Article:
7 Deadly PR Sins or How Not To Be An Amateur

My favorite TV character rant, linked (loosely) to the practice of public relations, is the one delivered by PR pro Eli Gold of “The Good Wife,” who is played superbly by Alan Cumming. Faced with a boneheaded media relations move by a political colleague, Gold lets loose with a wonderfully escalating barrage of outrage. He caps the tirade by spitting out a final, scorn-saturated insult,The one thing I hate is an amateur.”

In the spirit of Eli Gold, but with a kinder, gentler attitude, I present the worst, most avoidable, most amateurish PR mistakes. Call them the 7 deadly sins.

Overpromising. This is a tough one, because publicity results cannot be predicted with 100 accuracy. In the heat of battle, it’s easy for an agency team to escalate the potential return-on-investment. Sometimes it’s simple expectations creep abetted by a long selling cycle. In the worst cases, it’s the utter failure to discuss expectations. There’s usually hell to pay.

Missing deadlines. The media opportunity missed. A proposal emailed too late. A soft seasonal story idea conceived after most articles are put to bed. This one’s a tactical crime of omission, but still. Deadlines are sacred in the PR game, and blowing one is a crime punishable by expulsion from the biz.

Spamming. The more desperate (or ignorant) among us are called out for the sin of “spray and pray” media relations practice on a weekly basis. But it bears repeating. It’s not evil, but it’s unprofessional at best. A personalized approach will always work better.

The on-and-off approach. This one’s on the client side. Some companies think of PR like a spigot they can turn on or off as budgets or business conditions dictate. Big mistake. Public relations works best as a long-term branding tool, unlike sales promotion or direct marketing. There’s a large opportunity cost here.

Using (or abusing) ad clout. Most agency pros have a story about a client who insists on trying to leverage an ad buy to generate editorial coverage, or who threatens to pull a schedule if a story is less than positive. The truth is, this can work, but it’s rarely worth the cost to the media relationship. And it’s been known to backfire in a punishing way.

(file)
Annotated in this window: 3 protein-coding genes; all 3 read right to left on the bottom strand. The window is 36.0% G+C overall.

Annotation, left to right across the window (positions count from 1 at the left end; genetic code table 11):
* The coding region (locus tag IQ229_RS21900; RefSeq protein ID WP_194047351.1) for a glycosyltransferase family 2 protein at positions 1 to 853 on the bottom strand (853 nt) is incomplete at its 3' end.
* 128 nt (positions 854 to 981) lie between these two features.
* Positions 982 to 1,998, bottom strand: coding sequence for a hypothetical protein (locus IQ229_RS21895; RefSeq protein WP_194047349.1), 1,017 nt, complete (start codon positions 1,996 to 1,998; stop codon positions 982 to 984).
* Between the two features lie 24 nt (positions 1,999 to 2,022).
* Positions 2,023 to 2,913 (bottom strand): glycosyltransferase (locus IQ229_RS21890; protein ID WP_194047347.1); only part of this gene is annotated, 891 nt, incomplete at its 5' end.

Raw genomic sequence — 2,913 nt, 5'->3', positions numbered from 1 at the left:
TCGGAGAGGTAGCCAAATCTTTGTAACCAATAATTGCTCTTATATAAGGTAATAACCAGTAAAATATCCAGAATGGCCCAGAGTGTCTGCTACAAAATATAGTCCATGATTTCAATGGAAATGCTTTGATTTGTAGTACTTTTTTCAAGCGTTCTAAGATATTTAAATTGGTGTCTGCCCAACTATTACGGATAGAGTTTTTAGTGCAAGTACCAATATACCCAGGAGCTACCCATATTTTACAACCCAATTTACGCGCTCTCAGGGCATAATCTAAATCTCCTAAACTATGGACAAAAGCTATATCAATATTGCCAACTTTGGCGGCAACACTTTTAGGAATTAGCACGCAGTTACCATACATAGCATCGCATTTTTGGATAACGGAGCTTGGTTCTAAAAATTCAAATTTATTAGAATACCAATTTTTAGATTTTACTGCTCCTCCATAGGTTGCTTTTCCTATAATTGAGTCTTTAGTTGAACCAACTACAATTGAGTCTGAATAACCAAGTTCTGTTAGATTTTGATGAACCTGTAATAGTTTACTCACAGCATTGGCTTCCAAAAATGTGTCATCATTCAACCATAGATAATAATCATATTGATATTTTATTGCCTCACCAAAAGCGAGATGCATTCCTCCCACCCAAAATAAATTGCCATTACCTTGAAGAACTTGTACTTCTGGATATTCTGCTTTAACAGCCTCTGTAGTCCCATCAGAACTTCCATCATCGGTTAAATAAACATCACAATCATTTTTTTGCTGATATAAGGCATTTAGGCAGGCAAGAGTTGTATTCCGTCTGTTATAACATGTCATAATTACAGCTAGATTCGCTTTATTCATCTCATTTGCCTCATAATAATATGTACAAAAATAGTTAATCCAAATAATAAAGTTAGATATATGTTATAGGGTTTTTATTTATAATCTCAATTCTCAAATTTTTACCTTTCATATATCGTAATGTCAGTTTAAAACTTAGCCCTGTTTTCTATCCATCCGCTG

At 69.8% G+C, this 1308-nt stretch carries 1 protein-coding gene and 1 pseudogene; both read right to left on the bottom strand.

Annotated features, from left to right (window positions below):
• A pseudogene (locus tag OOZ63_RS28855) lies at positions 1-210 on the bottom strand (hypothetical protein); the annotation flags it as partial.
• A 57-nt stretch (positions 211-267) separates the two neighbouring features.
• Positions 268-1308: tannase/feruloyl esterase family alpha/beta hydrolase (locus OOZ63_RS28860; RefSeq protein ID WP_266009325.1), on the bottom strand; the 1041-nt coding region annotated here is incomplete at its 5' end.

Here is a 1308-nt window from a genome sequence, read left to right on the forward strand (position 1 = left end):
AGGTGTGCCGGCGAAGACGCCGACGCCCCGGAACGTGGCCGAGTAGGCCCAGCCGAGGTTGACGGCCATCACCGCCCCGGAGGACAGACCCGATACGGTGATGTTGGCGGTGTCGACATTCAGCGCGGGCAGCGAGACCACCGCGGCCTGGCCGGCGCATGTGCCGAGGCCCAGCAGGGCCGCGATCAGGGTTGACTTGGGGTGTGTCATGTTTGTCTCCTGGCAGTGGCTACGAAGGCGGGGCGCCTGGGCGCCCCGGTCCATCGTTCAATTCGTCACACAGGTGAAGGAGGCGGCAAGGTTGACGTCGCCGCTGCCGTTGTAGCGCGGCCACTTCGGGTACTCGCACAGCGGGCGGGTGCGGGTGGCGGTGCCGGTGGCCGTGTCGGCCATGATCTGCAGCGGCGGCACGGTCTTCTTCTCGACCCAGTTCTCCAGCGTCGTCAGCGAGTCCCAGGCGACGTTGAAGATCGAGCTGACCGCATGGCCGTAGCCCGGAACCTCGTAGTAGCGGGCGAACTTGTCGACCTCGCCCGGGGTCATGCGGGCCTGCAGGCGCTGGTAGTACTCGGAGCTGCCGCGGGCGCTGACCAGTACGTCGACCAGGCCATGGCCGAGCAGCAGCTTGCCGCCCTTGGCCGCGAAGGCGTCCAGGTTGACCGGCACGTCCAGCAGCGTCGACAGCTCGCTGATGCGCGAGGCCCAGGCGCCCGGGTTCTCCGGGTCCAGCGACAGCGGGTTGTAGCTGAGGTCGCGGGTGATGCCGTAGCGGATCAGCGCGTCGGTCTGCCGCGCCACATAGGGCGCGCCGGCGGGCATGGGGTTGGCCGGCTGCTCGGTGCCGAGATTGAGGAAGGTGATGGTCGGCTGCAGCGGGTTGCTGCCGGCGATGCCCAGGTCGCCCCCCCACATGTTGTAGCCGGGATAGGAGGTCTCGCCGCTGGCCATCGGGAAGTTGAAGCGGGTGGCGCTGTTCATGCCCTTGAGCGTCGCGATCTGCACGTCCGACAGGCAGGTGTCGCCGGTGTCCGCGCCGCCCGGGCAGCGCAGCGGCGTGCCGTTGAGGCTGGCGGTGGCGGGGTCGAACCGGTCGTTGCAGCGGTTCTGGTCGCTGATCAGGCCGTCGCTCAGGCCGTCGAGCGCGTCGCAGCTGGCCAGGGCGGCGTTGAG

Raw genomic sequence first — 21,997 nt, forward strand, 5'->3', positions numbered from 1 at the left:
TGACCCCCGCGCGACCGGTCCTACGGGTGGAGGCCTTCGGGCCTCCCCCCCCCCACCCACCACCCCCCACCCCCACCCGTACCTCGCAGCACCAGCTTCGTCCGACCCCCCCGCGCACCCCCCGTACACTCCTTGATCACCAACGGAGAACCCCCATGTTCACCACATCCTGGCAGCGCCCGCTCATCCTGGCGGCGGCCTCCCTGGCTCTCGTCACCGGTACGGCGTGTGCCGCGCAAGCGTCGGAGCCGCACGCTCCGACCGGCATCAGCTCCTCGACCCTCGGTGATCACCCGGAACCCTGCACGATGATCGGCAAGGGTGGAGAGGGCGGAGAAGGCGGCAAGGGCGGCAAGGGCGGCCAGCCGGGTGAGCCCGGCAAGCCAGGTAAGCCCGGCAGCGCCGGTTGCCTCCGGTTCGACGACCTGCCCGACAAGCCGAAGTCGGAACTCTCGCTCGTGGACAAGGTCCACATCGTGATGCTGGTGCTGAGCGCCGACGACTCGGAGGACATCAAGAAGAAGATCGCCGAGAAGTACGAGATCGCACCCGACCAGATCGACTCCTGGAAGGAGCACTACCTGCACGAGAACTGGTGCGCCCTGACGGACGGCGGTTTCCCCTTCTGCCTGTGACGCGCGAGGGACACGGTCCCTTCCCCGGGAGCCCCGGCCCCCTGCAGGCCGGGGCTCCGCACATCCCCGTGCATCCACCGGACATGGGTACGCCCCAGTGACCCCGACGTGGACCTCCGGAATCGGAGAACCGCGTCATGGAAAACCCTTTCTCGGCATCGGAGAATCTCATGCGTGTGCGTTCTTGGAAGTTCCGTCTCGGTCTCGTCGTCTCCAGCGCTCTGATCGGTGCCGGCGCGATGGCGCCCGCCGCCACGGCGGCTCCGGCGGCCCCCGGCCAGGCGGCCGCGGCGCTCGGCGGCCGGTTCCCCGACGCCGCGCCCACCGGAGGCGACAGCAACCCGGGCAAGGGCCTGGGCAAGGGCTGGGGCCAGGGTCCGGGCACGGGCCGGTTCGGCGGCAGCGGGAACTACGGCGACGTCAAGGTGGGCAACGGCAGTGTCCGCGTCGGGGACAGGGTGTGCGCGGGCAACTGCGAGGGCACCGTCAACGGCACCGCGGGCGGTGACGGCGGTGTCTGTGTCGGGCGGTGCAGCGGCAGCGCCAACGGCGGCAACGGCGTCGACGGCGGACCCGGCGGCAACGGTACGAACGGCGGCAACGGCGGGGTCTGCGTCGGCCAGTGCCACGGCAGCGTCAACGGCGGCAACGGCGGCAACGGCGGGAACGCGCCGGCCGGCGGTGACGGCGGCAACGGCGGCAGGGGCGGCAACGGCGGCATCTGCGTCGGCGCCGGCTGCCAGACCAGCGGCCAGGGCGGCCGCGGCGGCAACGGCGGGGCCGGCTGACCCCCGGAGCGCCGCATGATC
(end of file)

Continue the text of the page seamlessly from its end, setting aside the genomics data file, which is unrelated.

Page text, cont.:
Thinking PR = press release. One of my pet peeves is the client or company who feels a PR program is the equivalent of a paid, SEO-enhanced newsstream. It’s not, and the buyer is selling himself short.

Confusing language. Sadly, this bedeviling practice isn’t limited to amateurs. Instead of “unique, integrated, industry-leading, strategic solution,” can we learn to write and speak in simple, powerful words? Blessed are those who communicate clearly.

A November To Remember

In addition to the traditional Thanksgiving bounty of food and family, this month has offered its share of embarrassing political viral videos.  This cornucopia of candidate catastrophes demonstrates how powerful and influential social media has become.  Online social sharing is now as common, if not more, than reading the newspaper, and celebrating the successful is not nearly as crucial as mitigating the miserable. What can be learned from this month’s mishaps?

“Rick Perry’s Drunken Speech” video has over 500,000 views on Youtube and shows a loopy Governor giggling and yelping through a campaign stop.  Perry’s communications and press people had to have known that even if a silly speech isn’t televised, it’ll still be all over the Today Show the next morning.  It’s just how today’s media works.  What kind of damage control would have worked best here, if any?

The Texas governor needed a rebound after the “drunken” video debacle, and his handlers rightly assumed a national debate would be a great platform to change the Rick Perry storyline.  It’s simple:  know the talking points, stay on topic, and get the appropriate message across.  Mr. Perry failed miserably at the debate on November 9th with his now infamous “Oops” moment.  How much message training is really enough?

Next up:  Herman Cain. When asked if he agreed with President Obama’s handling of Libya, he seemed comically confused.  Thanks to the power of social media, the non-televised interview has been everywhere (Jon Stewart even professed his love for Mr. Cain over it).   Was the “lack of sleep” excuse a credible one? Who thinks up these things?

While you mull over these incidents, a few lessons from the modern media world:
     The cameras are always rolling. (even an iPhone in the audience)
     With message training, one size does NOT fit all. Some folks will always need extra prep and notes.
     “Snark is the new black (to quote The Good Wife)  No matter how innocuous the gaffe, it will be twisted and tweaked     for maximum (negative) media appeal.

Share your observations and lessons here.

When PR And Legal Strategies Clash

A recent episode of “The Good Wife” offers a highly entertaining look at crisis management inside a law firm and the tension between PR advice and legal counsel. A strategy session for a client whose tainted cheese has sickened dozens of schoolchildren erupts in war between the attorney, who wants to stonewall media calls, and a $60,000-a-month spinmeister (played to the hilt by Alan Cumming), who pushes for “the full Toyota.”